County Grants Spark Questions

WINNSBORO (Nov. 27, 2015) – With members Marion Robinson (District 5) and Dan Ruff (District 1) both absent Monday night, County Council postponed the announcement of the recipients of this year’s community enhancement grants.

The delay gave Council, as well as members of the public, an opportunity to question how those grants were awarded.

Ridgeway resident Randy Bright encouraged Council to focus on real needs, not just mere wants, while District 2 resident Elizabeth Jenkins added that Council should use caution when treading the line between ‘church and state.’ Jenkins also said she hoped Council was not considering expanding the grants.

“I think we would all support anyone who lost anything in the floods, people who need to eat, power, things like that,” Jenkins said, addressing Council during the first public comment portion of the meeting. “We need to be very careful not to set a precedent and enhance the communities any more than they are already enhanced by the County.”

District 3 Councilman Walter Larry Stewart said he was concerned about accountability associated with the grants.

“I know some of these organizations that we’re giving these grants to use them properly,” Stewart said, “but I’m concerned that there is no follow-up, or nothing that closes the loop that says what they spent the money for. We need to take a look at this a little closer.”

Milton Pope, Interim County Administrator, however, said County staff does, in fact, have a system of accountability in place.

“The staff has to accumulate all of the receipts from those items that are expended, so we have the receipting for those things,” Pope said. “If the Council has questions about the program or it wants to ratchet up the regulatory process of that, we clearly can do that; but we clearly have criteria that we judge these by to make those recommendations (to Council).”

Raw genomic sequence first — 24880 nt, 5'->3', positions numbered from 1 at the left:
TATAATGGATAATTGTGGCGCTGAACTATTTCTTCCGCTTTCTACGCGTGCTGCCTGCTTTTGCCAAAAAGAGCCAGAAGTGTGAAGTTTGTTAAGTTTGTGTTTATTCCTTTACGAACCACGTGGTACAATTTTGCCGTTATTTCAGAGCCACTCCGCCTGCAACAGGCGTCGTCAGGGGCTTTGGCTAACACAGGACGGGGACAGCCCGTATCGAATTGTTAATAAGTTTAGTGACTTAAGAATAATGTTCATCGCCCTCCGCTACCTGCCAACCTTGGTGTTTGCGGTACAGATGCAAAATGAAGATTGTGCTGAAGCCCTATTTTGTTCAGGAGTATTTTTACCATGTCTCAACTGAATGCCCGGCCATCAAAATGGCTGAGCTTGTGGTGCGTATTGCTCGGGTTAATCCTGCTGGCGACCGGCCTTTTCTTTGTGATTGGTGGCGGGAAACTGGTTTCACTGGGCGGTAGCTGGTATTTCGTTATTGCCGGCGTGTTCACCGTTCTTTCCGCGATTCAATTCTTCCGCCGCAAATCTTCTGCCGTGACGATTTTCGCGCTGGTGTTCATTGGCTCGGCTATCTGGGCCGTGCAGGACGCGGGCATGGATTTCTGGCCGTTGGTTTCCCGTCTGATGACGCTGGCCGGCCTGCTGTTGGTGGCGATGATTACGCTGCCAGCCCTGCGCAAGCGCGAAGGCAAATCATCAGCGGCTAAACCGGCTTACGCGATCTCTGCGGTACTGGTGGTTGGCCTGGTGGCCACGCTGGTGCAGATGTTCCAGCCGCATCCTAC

Billy Smith (District 7) said there had been issues in the past where County staff had difficulty obtaining receipts from organizations that received grants and suggested that the County may want to consider moving toward a reimbursement system.

“I think it might be a good idea to tie into this that, to get the money, maybe the organizations have to hand in the receipt first then they’ll be reimbursed,” Smith said. “That’s the way we do a lot of other things. I think that might be a little bit better way of doing it.”

Councilman Kamau Marcharia (District 4) said it should be up to individual Council members to police their own districts.

“I looked at my particular district,” Marcharia said. “I kind of know it well, and I looked at another district and I saw requests on other districts that I had never seen before. But I’m going to leave that up to the individual Councilperson in his district to observe that and bring it into check if they see something that is out of balance.”

After the meeting, Smith said Council had received some recommendations from staff this year that could stretch the invisible line between church and state.

“In the past there was a lot of talk about back-to-school supplies, food drives and things of that nature going through churches, and I don’t mind that. They’re a facilitator,” Smith said. “There are some things in there (this year) that are more (for the church), and I think we need to take a closer look at those.”

Council will take the grants up again during their Dec. 15 meeting.


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